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Dr. Johnson, when he suggested his transposition," and what they did, undid," seems not to have considered the passage with his usual perspicacity: the wind agitated by the fans, or (as it is expressed) the wind' of the fans, appeared to inflame the cheeks which they were cooling, and to produce that effect which they were really counteracting “Her gentlewomen, like the Nereides, “So many mermaids, tended her i'the eyes, “And made their bends adornings.”
The brief meaning of this belaboured passage I take to be this :-Her gentlewomen, personating · Nereides, watchfully devoted themselves to the
commands of her looks, and by their obsequious gestures improved the gracefulness of the general picture. 86. “ A strange invisible perfume hits the
sense." Until the commentators, who appear, in this place, as in many others, to overrate the sagacity of the general readers of these works, shall condescend to explain “ invisible perfume,” or tell us how a perfume is ever visible, or what sense, except that which is placed in the nose, can at all be “hit” by it, I must consign this passage to Mr. Bayes. Perhaps the meaning intended was, that the cause or source of the perfume was unperceived. 89. “ Which she entreated : Our courteous
Antony." “Our," which burthens the line, might well be omitted.
“ And, for his ordinary, pays his heart,
" For what his eyes eat only." I suppose we should read: “And at his ordinary, pays his heart, .
“For what his eyes,” &c. “ She made great Cæsar lay his sword to bed."
There is wonderful boldness and animation in this expression. “
She croppid.” “ Crop," a verb neuter; she became fruitful, produced a crop. 90. “ Never; he will not."
This is miserably defective, Words have been lost; perhaps, like these :
“ Be assured of it."
She makes hungry, " Where most she satisfies.”We meet with the same thought in Hamlet :
" She would hang on him,
Vilest things " Become themselves in her." Look amiable in her. Antony had before ex: claimed: “ Fy, wrangling queen, whom every thing be
comes. 91. “- --Octavia is
“ A blessed lottery to him.”
In Coriolanus, “ lots” is explained “prizes ;." and of that explanation, this passage appears to be a support,
SCENE III. 92. “ Before the gods my knee shall bow my
prayers.' Mr. Steevens here says, the same construction is found in Coriolanus,“ shouting their emulation;" and in King Lear,“ smile you my speeches ?*? 'But surely these references are inapplicable. “Shouting their emulation,” is signifying their emulation by shouts and a smile you my speeches ?” is merely elliptical; do you smile at my speeches ? or do you make my speeches a subject to smile at? The present is a bold poetic figure :- The action of my knee shall teach or command the humility of my prayers for you to the gods. 93. “ From thence."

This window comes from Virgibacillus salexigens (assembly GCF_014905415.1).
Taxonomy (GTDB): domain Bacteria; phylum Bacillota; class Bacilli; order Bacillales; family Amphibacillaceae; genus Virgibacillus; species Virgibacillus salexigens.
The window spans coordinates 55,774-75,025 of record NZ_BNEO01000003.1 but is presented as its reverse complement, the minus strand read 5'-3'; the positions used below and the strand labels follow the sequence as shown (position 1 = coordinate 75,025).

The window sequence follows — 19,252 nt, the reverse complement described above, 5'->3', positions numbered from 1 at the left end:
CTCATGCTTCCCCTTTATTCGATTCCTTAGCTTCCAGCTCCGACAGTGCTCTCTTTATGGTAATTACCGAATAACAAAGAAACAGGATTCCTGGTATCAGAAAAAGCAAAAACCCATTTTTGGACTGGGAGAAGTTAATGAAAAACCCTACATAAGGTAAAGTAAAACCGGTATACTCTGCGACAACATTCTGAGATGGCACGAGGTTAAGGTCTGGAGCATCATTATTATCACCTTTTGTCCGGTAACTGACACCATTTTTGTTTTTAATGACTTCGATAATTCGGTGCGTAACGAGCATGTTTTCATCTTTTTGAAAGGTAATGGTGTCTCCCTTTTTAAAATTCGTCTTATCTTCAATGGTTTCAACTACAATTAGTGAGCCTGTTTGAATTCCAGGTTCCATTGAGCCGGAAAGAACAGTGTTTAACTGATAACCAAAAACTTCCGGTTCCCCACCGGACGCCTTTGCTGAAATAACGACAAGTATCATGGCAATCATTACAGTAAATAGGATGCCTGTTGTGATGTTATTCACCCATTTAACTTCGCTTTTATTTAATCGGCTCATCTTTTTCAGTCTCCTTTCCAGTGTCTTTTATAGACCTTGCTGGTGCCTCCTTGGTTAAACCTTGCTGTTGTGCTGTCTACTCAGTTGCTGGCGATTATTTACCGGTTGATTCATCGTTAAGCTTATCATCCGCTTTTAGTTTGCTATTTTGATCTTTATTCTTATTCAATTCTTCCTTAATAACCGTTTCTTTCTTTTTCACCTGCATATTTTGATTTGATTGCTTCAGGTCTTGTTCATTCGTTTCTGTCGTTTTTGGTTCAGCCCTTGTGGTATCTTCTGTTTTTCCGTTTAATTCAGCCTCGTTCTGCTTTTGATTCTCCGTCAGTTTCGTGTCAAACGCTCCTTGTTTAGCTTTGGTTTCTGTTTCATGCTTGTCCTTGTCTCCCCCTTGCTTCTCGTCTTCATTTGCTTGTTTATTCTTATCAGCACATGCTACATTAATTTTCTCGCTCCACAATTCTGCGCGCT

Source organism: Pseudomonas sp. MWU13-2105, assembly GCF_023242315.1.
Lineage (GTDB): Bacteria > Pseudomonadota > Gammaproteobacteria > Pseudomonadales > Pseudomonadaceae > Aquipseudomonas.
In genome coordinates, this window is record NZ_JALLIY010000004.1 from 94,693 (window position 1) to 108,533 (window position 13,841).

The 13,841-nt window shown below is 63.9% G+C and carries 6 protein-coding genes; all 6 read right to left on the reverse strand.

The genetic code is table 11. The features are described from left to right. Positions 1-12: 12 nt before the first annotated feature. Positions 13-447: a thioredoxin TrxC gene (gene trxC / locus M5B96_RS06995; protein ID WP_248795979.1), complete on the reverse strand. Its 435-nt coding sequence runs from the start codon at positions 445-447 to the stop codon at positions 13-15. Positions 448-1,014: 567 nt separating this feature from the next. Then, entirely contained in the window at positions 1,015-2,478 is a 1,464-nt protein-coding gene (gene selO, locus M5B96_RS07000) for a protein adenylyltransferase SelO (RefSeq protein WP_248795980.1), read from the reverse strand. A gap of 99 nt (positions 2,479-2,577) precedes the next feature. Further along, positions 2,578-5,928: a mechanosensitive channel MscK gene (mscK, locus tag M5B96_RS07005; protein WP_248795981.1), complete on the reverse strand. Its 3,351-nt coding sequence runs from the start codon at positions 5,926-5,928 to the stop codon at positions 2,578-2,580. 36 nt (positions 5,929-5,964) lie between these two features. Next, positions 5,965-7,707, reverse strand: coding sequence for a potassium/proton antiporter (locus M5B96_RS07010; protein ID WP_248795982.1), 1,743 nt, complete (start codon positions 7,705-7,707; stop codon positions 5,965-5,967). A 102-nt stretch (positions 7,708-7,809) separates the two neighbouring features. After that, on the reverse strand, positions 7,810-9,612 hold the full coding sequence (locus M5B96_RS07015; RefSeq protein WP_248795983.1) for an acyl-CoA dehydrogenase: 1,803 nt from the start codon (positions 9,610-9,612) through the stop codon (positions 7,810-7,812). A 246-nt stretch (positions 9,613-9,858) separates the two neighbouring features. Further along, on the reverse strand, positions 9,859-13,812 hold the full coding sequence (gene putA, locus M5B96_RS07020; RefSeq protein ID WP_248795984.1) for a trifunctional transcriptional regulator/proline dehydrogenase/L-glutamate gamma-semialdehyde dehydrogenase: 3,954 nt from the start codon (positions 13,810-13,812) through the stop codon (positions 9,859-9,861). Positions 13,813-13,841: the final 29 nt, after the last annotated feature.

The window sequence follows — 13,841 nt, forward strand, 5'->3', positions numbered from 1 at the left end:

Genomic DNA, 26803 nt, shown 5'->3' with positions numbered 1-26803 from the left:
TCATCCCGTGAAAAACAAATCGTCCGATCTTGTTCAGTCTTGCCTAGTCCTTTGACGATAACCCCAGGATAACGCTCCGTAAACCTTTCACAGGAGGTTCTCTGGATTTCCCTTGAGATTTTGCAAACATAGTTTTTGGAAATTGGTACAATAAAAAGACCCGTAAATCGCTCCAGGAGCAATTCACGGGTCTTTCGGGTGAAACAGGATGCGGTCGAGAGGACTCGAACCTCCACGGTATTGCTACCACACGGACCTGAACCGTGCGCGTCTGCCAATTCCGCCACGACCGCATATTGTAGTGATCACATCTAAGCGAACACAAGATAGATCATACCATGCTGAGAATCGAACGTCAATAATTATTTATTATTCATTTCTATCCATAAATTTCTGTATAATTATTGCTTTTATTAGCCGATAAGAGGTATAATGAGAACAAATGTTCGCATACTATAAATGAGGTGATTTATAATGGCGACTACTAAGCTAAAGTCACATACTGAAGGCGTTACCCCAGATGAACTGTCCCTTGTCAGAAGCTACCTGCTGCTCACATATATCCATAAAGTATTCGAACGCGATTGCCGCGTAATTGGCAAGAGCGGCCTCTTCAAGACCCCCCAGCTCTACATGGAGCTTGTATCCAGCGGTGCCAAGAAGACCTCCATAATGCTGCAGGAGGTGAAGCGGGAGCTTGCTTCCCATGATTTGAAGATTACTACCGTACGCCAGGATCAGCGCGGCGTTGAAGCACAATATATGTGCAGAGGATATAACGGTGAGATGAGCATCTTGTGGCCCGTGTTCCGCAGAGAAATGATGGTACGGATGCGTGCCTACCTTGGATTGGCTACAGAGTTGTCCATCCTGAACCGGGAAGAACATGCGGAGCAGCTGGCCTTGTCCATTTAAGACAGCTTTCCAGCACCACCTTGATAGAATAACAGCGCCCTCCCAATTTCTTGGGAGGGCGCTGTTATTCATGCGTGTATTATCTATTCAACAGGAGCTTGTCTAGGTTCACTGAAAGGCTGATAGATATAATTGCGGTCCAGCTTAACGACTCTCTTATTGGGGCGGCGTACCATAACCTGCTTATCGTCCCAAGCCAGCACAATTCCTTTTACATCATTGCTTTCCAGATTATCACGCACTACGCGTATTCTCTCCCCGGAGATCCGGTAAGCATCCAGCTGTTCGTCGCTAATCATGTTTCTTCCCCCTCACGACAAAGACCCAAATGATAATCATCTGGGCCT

The superfluous preposition ought certainly here to be dismissed, as it only encumbers the verse : “ Would he had never come thence, nor you
thither.” Mr. M. Masons emendation is very plausible, “ nor you hither," and the measure might proceed :
“ If you can, sir, your reason ?"
I see't in,” &c. 94. “ Cæsar's.”
This word might be brought into the metre, by a commodious and slight alteration :
“ Cæsar's ; so, Antóny, stay not by his side." “ Thy dæmon, that's thy spirit which keeps thee,
is.” Instead of “ spirit,” here, we might, for smoothness, read, as in other places, "sprite.” "
Speak this no more." I do not know whether a rhyme were intended here, or not; but the hypermeter should at all events be removed :
“ Make space enough between you."
I believe Mr. Steevens is not accurate, in say. ing that “ moody” is melancholy: it is rather, I think, fitful, suiting any particular gust or strain of passion. Dryden mentions“ ireful mood,” and Gray, “moody madness laughing wild, amid severest woe;" and our poet, in the Third Part of King Henry VI. " moody, discontented fury.” 99.“ Ere the ninth hour, I drunk him to his
bed.” “ Drunk" should be altered to “ drank.” She gave him his sleeping draught.
“ My tires.”“ Tires,” perhaps, means no more than “ robes, general dress,"-an abridgment of “ attire.”.
101. “ Antony's dead ?”
The metre here is interrupted. I believe we should order it thus; “ Antony's dead ?-If, villain, thou say so, “ Thou kill'st thy mistress : but if well and free, “ If thou so yield him,” &c.
“ First, madam, he's well.” “Madam” might well be spared, to preserve the measure.
“ Down thy ill-uttering throat.” Some words seem to have been lost: perhaps, such as these : “ therefore look to't.” 103. “
I am pale Charmian." This appears to be a whimsical expression :though Cleopatra might turn pale at the news she heard, how should she herself perceive the paleness ?
The consideration of this question will, I believe, be sufficient to confute Mr. Steevens's assertion upon that passage in Hamlet, referring to the actor's visage conforming to the workings of his soul. See note on that passage, Act 2, Scene 2, Page 156. Reid's Edit, "
Thou’rt an honest man.” “ Thou’rt” might be omitted, and the metre preserved :
- Well said.”
- An honest man.” “ But yet, madam." Cleop. “ I do not like but yet.
Fy upon but yet.”